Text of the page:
Out-Law / Your Daily Need-To-Know

Local's legal challenge to save badgers dismissed

Out-Law News | 17 Apr 2012 | 5:28 pm | 1 min. read

An environmental campaigner's legal challenge to a housing development has failed. 

A local resident Mr Patmore applied for judicial review of Brentwood Borough Council's decision to grant outline planning permission for the development of housing but the High Court has rejected the challenge.

The High Court said that the Council's planning committee had considered the impact of the grant of planning permission on the badgers, so even if the application was reconsidered, the same conclusion would be reached.

The planning committee granted outline planning permission before it had heard the expert evidence, due to a last minute change in the Council's agenda. It then rejected the two following applications after hearing the evidence.

Mr Patmore requested that the committee reconsider the outline planning permission application in light of the expert's evidence, but the planning officer refused, saying that the "committee did not have the power to reconsider".

Mr Patmore argued that the committee had failed to have regard to a 'material consideration' in accordance with the Town and Country Planning Act, namely the expert's evidence. He argued that the committee could have come to a different conclusion had they considered the evidence.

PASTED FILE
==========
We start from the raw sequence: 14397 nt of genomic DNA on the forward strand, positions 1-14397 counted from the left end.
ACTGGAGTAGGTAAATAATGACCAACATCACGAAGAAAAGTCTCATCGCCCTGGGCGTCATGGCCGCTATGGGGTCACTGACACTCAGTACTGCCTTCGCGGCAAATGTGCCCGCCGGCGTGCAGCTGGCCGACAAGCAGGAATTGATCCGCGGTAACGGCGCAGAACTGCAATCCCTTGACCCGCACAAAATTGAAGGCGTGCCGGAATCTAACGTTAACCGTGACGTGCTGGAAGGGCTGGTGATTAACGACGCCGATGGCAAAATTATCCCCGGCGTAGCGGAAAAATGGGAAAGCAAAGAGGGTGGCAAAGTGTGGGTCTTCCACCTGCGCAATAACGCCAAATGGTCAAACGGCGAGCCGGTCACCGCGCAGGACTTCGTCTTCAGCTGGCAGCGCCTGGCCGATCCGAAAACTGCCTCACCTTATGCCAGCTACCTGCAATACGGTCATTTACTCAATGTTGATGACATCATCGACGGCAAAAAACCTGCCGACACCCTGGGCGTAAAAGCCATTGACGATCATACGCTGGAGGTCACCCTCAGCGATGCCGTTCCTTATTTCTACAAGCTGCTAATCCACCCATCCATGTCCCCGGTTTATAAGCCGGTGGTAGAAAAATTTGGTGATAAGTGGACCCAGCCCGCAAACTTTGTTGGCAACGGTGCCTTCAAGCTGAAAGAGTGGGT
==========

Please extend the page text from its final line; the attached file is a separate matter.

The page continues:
The judge held that the officer's statement was "an error of law" because he had advised that the resolution should not be reopened, and did not advise the committee that it could be reopened. This left the impression that it could not reconsider the application when it would have been able to do so, the Judge said.

Mr Patmore had opposed the development due to the impact it would have on local badgers that foraged on the site and had arranged a badger expert to give evidence at a planning committee meeting.

Despite finding that the planning officer had made "an error of law", the judge held that the grant of outline planning permission could stand, because the committee had considered the effect of the permission on the badgers.

The committee had been well aware of the issues regarding the badgers and their foraging on the site, and it had been aware that it could vote against granting planning permission on the basis of the impact the development would have on the badgers, the judge said.